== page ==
“Crikey” yesterday reported my colleague, Dr Gavin Putland, calling the bursting of Australia’s real estate bubble, based on Kavanagh-Putland Index data. The blue line in the index above represents Australia’s total real estate sales prices divided by GDP. The red line, depicting the annual change in the index, shows a decline of 30%. This is big!

The sharp drop is obviously in real estate turnover rather than a skyrocketing GDP. It doesn’t say much about real estate prices yet.  Suffice to note that turnover will always drop before prices, but property analysts, being more seduced by the level of sales prices than turnover will overlook this point.

Gavin explains more about the Kavanagh-Putland Index here.

LOVE TO HEAR HIM SING THIS (Originally Wed 25 Feb 2009)

Blowin’ in the wind

Why must we be fined with tax, for workin’ for the nation?
Yes, ‘n’ how many years will it take before … we’ll quit our occupation?
Why won’t we turn where the tax breaks are … in real ’state speculation?
The answer, my friend, is blowin’ in the wind, the answer is blowin’ in the wind.

How many times can pol’ticians cry tears, ’bout housing ’ford-abil-ity?
If they can tax everything else, but let our land rent go free?
Why let economic rent escape, though it is stup-id-ity?
The answer, my friend, is blowin’ in the wind, the answer is blowin’ in the wind.

How many times can real estate busts bring on social disjoint?
And why is it that ‘conomists keep on missin’ the point?
Yes, ‘n’ how many times must the tax system fail – before we a land rent appoint?
The answer, my friend, is blowin’ in the wind, the answer is blowin’ in the wind.

Why do they bail out all of the banks, when they killed off effective demand?
Henry George showed how to remedy boom ‘n’ bust – what’s to understand?
Let people keep what they have earned, and take the rent of land,
The answer, my friend, is blowin’ in the wind, the answer is blowin’ in the wind.

Britain’s landlords in 1909, killed off “The People’s Budg-et”,
But promoted war in 1914 …. lest – we – forget,
So The Powers That Be’d rather go to war, than the public’s land rent collect?
The answer, my friend, is blowin’ in the wind, the answer is blowin’ in the wind.




Early this  morning (Sunday), I listened as the BBC World Service featured a well-credentialled panel commenting on the World Economic Forum in Davos. Of course it was discussing the GFC. No one on the panel had a workable solution, as they hadn’t ‘seen the cat’, the real estate bubble that precedes every recession. This one, too, was apparently painted in camouflage against the background of the global economic meltdown.

Each of them nevertheless provided useful insights: Nouriel Roubini merited a congratulatory pat on the back for having called the downturn.  Laura Tyson, an advisor to Barack Obama, made sense when she said it’s pointless seeking scapegoats when there’s a systemic problem that needs to be urgently addressed. But no effective solution was provided, because participants wouldn’t get to the root cause of this unfolding economic depression.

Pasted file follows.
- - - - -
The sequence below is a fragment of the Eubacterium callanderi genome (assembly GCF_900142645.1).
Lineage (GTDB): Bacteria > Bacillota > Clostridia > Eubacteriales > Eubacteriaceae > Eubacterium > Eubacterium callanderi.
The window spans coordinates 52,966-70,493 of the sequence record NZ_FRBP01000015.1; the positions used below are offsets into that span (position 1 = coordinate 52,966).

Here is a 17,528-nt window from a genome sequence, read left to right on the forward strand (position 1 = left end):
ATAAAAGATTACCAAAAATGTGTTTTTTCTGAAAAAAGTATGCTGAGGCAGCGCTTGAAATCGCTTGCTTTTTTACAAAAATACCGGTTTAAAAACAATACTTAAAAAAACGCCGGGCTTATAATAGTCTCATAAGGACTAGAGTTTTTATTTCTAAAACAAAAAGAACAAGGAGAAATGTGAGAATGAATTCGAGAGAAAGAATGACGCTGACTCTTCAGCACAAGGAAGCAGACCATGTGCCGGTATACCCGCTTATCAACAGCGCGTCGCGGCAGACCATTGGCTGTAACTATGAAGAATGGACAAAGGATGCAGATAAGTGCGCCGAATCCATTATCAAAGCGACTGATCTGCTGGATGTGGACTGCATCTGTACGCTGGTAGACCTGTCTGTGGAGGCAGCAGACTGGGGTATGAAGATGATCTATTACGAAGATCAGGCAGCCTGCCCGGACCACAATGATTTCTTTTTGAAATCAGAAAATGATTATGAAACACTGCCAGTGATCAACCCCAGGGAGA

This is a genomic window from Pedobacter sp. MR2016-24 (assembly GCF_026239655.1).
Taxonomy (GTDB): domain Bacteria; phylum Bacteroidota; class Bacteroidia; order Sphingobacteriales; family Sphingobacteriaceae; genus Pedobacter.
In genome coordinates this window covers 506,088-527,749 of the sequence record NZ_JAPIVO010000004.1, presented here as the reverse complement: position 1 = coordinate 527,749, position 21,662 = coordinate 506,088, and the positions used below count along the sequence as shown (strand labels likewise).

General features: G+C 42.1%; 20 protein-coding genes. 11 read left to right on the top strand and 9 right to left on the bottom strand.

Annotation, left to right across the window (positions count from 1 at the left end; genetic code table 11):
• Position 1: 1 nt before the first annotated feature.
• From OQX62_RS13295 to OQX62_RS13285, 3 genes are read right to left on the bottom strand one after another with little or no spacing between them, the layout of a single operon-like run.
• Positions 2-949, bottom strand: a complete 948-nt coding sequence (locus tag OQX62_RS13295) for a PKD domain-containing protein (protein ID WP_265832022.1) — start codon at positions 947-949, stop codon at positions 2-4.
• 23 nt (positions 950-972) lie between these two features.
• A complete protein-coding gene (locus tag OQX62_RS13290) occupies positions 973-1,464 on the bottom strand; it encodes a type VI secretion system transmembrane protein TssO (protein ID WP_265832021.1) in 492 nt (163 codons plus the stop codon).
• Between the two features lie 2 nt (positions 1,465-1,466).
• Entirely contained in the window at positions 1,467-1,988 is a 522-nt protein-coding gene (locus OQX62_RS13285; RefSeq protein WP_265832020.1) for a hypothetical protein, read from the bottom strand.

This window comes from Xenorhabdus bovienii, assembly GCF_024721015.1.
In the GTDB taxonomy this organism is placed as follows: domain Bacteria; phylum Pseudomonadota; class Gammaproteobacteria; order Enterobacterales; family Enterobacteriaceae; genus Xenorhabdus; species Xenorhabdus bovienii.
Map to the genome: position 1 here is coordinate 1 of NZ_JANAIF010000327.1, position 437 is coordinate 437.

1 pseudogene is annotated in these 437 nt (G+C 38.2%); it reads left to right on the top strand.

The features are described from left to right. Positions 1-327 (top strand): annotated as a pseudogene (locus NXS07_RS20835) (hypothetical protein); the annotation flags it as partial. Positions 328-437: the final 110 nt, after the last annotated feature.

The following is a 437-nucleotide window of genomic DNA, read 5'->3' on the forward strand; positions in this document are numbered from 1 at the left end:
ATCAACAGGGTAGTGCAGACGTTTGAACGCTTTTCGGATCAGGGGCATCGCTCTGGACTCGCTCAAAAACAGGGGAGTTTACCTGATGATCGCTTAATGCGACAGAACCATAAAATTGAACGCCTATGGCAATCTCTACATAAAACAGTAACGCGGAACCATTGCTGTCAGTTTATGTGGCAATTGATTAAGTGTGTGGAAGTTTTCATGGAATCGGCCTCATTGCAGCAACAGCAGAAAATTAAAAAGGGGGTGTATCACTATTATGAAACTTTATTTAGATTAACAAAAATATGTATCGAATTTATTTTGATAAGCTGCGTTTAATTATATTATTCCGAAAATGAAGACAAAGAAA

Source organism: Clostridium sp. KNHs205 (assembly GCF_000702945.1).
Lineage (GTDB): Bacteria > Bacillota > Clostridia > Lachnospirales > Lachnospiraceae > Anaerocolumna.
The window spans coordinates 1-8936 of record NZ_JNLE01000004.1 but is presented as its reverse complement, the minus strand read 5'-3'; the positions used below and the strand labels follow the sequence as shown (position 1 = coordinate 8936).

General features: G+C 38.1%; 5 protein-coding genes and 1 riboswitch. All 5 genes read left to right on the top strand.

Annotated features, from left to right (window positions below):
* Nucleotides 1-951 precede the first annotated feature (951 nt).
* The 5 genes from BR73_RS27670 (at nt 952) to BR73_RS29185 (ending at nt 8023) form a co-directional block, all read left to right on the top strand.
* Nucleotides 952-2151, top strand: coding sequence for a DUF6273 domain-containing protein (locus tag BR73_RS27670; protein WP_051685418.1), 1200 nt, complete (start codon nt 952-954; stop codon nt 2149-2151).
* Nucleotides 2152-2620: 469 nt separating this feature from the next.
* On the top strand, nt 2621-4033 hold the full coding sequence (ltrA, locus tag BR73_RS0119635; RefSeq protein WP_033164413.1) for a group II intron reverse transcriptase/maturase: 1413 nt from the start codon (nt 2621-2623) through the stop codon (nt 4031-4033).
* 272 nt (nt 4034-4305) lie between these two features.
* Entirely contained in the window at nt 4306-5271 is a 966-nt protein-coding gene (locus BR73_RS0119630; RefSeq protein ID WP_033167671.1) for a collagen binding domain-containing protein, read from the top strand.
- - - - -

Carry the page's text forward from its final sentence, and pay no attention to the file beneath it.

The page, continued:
They generally accepted that central banks failed us by not turning back the credit spigot before the real estate bubble began to develop. And, by golly, if we had our time over again we’d soon fix that! That’s nonsense, of course, because easy credit may have exacerbated the real estate bubble, but it certainly didn’t create it. It would have occurred even under a tighter credit regime – because that’s where the capital gains and tax advantages are to be found, the cost of money notwithstanding.

They skimmed over the real problem, our double standard on real estate monopoly and speculation. Although property bubbles precede and underpin virtually each and every crash, politicians know that many of us get a warm inner glow when the value of our property increases – so they’re not about to interfere by telling us there’s a line to be drawn in connection with rapidly escalating land prices: at least, until it self-corrects in a recession or depression. After all, a man’s house is his castle, right?

Real estate monopoly, speculation and rampantly escalating land price increases may only be condemned by politicians and economists after the event.  Even at that point nothing must be put into place to ensure that these events will never occur again!  Why not go for regulation and interest rates, instead?

It is not only politicians and economists who praise property price increases as one of the ‘benefits of home ownership’ while condemning the lack of affordable housing out the other side of their mouths. Most people have also now come to regard real estate as ‘private property’, and charges on the value thereof as something akin to blue murder.

Even the law used to distinguish freehold land from ‘private property’ (produced by individuals) and ‘quit rents’ paid on freehold titles. But our laws seem to have experienced a one hundred and eighty degree turnabout: black has become white, and both the monopoly of land and the pathology of the creation of bubbles in land prices is rarely questioned.

The vagaries of the role and responsibility of landholding, speculation and monopoly in modern society are compounded by the theory of real estate valuation having been written out of the study of economics so that we don’t become too condemnatory about the excesses of real estate markets. Devastating boom/bust cycles have come to be regarded as ‘the natural business cycle’ about which we can do nothing substantial – ‘cept the ever reliable ‘regulation’ and ‘central bank interest rate policy’, that is!